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Confronting the curfew law: Parents and students weigh in on local curfew restrictions

The door clicks shut quietly, disobedient feet shuffling across the pitch-black room. The grandfather clock at the end of the hallway ticks quietly, reminding her of the time. But even in the darkness, she’s caught breaking curfew for the second time this week.

 

According to the Delaware County Sheriff’s Office, curfews in the county are in place for all minors. No person under 18 is should be in a public place between the hours of 11 p.m. and 4:30 a.m. on a weekday, or between 12 p.m. and 4:30 a.m. on weekends. Many teens are unaware of this law, and it can have repercussions if broken—those found in violation can be cited or fined.

 

Curfew laws are put in place to protect children from encountering illegal activities. Aside from those set by the county, many parents also enforce their own curfews within their family to keep track of their kids. As a parent, Spanish teacher Angie Jackson is a firm believer in curfews.

 

“Curfews are essential in keeping teens safe,” Spanish teacher Angie Jackson said. “A curfew needs to be set to set up as a boundary for the child not to cross.”

 

Aside from the law, Jackson feels curfews should be set properly according to the occasion, so she does not have an official curfew for her child.

 

“The law is very important, however, our ‘house laws’ are more strict than the law so I would say my child needs to follow our house rules and the expectation is to always follow the law,”  Jackson said. “It depends on the event, where my child is going, and by whom they are with. Usually when the activity is over, my husband and I expect for our child to return home so there is not real curfew time set. However, if another activity is planned after the original, then our child lets us know and then we’ll give him a time to be home.”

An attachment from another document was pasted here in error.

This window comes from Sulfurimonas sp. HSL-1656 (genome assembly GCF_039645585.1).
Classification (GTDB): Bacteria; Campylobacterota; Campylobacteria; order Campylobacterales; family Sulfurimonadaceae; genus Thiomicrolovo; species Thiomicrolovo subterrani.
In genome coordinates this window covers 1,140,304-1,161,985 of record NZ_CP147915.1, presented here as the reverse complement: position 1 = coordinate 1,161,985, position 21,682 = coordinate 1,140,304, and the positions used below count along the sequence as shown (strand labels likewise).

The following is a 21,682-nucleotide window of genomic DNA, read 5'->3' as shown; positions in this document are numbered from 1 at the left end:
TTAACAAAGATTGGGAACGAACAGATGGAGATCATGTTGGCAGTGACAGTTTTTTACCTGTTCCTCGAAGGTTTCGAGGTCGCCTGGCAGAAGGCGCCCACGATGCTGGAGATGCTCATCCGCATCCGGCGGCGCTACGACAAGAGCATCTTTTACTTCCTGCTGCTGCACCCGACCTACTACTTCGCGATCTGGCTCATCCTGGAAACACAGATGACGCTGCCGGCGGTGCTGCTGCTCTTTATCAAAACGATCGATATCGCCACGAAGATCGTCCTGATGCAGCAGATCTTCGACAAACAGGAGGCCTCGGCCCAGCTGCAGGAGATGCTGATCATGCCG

When a child breaks house curfew rules, parents face the issue of disciplining them. Jackson said a failure to arrive home on time often affects future social events.

 

“An acceptable punishment would be for the child to be grounded and not to be allowed to go out of the house for the next events,” Jackson said.

 

Though parents may tend to want stricter curfews in an effort to protect their children, many teens want more leniency with the restrictions, according to freshman Khushi Pabboju.

 

“A good time for curfew is 10:30 to 11, because 9 is really early, especially during the summer. Parents shouldn’t be so strict about it, they need to be more lenient but if your kid is [disobedient] then parents should be more strict,” Pabboju said.

 

Though she may want more parents to be understanding about curfews, Pabboju said she does understand their necessity.

“The purpose of curfews is to make sure the [child] is safe and they’re not doing something illegal. Personally, if I was an adult I would give them to my children because they’re helpful,” Pabboju said.

Though many teens have experience dealing with their parents’ restrictions, some have had run-ins with the law as well. An anonymous sophomore said the police caught him out during curfew hours once, though he wasn’t aware of the laws at the time.

“It was at 4 a.m. and I was walking home.  I was on my way back from a girls house and a police car was driving by. We started running but there was no place to hide,” the sophomore said. “The police asked why we were out and got all of our information and then drove us home and talked to my parents. I didn’t get a charge, I just got a warning. The cop seemed to be understanding about it, but at the same time he wanted us to know why it was dangerous.”

The sophomore said he was grounded afterward, and is now more aware of the importance of curfew laws.

“I think they are very helpful because there could be dangerous people out and if something got vandalized the same night you got caught you could be the one blamed for it,” the sophomore said. “Don’t sneak out, just wait until the next day to do or go where you want.”

Curfews are controversial, but in the end, they are set for many reasons, both by the law and by parents. It is to ensure that teenagers are not the victim of a crime or even the culprit of a misdemeanor. After all, nothing good happens after midnight.

 

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